Sources told CNBC that the ailing social media company had fielded expressions of interest from several companies, which include Google and Salesforce.com. While any potential deal is far from imminent, the revelation had some scratching their heads on why enterprise tech company Salesforce would be interested in Twitter.
On the surface, Salesforce would seem like a highly unlikely buyer. After all, CEO Marc Benioff's company generates more than $8 billion a year selling cloud software and services to other businesses, while Twitter's $2.4 billion in annual revenue comes from advertisers targeting consumers.
Not to mention Salesforce's $48.2 billion market capitalization is just above the reportedly $30 billion Twitter could ask for, according to Recode.
"I don't know why anybody would pay a big premium for it because I think the revenue numbers may be challenged going forward and I don't see a big growth story there going forward," Michael Cuggino, president and portfolio manager at Permanent Portfolio Funds, told CNBC's "Power Lunch" on Friday.
Plus, inheriting a large, money-losing consumer-focused advertising business with about 4,000 employees would create all sorts of cultural and business challenges for Salesforce. Twitter's recent plunges into media, like live streams, don't really fit into Saleforce's current strategy, said Crawford Del Prete, chief research officer at IDC, who compared the rumor to similar reports about Saleforce's interest in LinkedIn.
"When you look at a LinkedIn asset in the context of Salesforce it makes a lot more logical sense," Del Prete said. "When you join LinkedIn you're giving contact information, that's all incredibly valuable in business-to-business sales. The logic of Salesforce wanting that in their cloud offering makes perfect sense. Outside of the verification process [on Twitter], you really don't even know who these people are."
Twitter has other offerings, like real-time sentiment analysis and analytics on brands, but Del Prete said an acquisition would be a very expensive way to get that data, compared to a licensing deal. Plus, he said, Twitter's future in media might be limited if its role as an instant read of events is rolled into Saleforce's social network-like tool, Chatter.
But there are a few reasons to take Salesforce seriously. For one, we know the company was highly interested in buying LinkedIn, which would have cost significantly more than Twitter. After Microsoft ultimately won the bid, Benioff acknowledged that it was a good time to pursue LinkedIn because the stock sank in the first half of the year. Twitter, even after Friday's jump, is down more than 15 percent over the past year.
"The fact that they went after LinkedIn opens a Pandora's box to the fact that they're interested in internet assets," said Neil Doshi, an analyst at Mizuho Securities, who has a neutral rating and $15 price target on Twitter. "This seems one degree further from the LinkedIn business, which has a real enterprise solution."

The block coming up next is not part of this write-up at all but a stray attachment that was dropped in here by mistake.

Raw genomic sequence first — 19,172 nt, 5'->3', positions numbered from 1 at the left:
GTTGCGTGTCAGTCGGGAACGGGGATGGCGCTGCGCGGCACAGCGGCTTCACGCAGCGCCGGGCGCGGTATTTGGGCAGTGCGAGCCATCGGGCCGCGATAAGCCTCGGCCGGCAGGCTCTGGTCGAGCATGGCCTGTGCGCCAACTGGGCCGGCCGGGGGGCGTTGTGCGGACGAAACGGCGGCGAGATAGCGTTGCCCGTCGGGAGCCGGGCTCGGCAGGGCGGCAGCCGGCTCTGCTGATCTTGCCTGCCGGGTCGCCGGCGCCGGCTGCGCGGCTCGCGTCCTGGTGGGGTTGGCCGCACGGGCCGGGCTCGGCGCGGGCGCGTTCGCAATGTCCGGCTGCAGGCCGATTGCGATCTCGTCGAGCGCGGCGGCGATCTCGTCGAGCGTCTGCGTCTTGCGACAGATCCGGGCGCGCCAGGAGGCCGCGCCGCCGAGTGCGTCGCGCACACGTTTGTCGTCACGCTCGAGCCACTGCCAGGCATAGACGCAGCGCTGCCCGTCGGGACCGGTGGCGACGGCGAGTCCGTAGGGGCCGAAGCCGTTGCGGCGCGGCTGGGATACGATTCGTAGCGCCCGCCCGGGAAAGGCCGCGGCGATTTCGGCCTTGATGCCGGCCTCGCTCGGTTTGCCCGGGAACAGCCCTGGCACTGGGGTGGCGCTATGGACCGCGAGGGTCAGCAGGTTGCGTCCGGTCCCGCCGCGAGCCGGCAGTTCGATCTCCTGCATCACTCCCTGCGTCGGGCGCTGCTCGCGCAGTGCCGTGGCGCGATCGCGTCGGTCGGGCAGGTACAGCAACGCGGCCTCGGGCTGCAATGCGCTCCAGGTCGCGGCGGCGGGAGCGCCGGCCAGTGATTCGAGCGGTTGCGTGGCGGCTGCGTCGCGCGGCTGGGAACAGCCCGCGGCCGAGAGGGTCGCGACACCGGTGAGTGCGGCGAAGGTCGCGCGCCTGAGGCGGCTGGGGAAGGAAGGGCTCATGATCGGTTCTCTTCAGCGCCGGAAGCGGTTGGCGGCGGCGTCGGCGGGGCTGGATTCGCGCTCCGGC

Chatter, a social platform offered by Salesforce, is already essentially a combination of Facebook and Twitter, said Jeremy Roche, president and CEO of FinancialForce.
"Salesforce has got big plans," Roche said. "If you look at the way the Chatter application works, you can start to see how that could become externalized thru something like Twitter ... I think about Salesforce as out there doing things that are focused on customers and selling and marketing, [and] if you incorporated the Twitter engine into that then you could see a really unusual aspect to it I think. "
Then there's the data play. Twitter is a treasure trove of information on what consumers like and don't like, what's trending and who the influencers are on any given topic. Salesforce's marketing cloud relies on mounds of data to help customers create smart and targeted campaigns.
And there is some overlap between the two companies. Salesforce recently acquired collaboration software developer Quip, whose founder Bret Taylor joined the Twitter board in July. Taylor is a former Facebook executive.
Google-Twitter speculation, on the other hand, has been a regular topic since the early days of the microblogging site. TechCrunch reported in 2009 that Google was in "late stage negotiations" to acquire Twitter, citing sources close to the negotiations, and in early 2011, then-CEO Dick Costolo was batting down rumors of a potential $10 billion buyout. In the first half of 2015, Twitter's stock popped at least twice on Google's presumed takeover interest.
"At a certain price, an Alphabet acquisition could make sense," wrote Scott Devitt, an analyst at Stifel, in a report on Friday. "Twitter would help the core Google platform become more competitive with Facebook in social / real-time news and potentially strengthen Google's leadership position in ad-supported streaming video."
Devitt recommends selling the stock because of "deteriorating fundamentals."
Other than Salesforce and Google, the only potential acquirer on Doshi's radar would be from the private equity world, because of the possibility of spinning out Twitter's data unit from the core ad business.
— CNBC's Michelle Fox contributed to this report.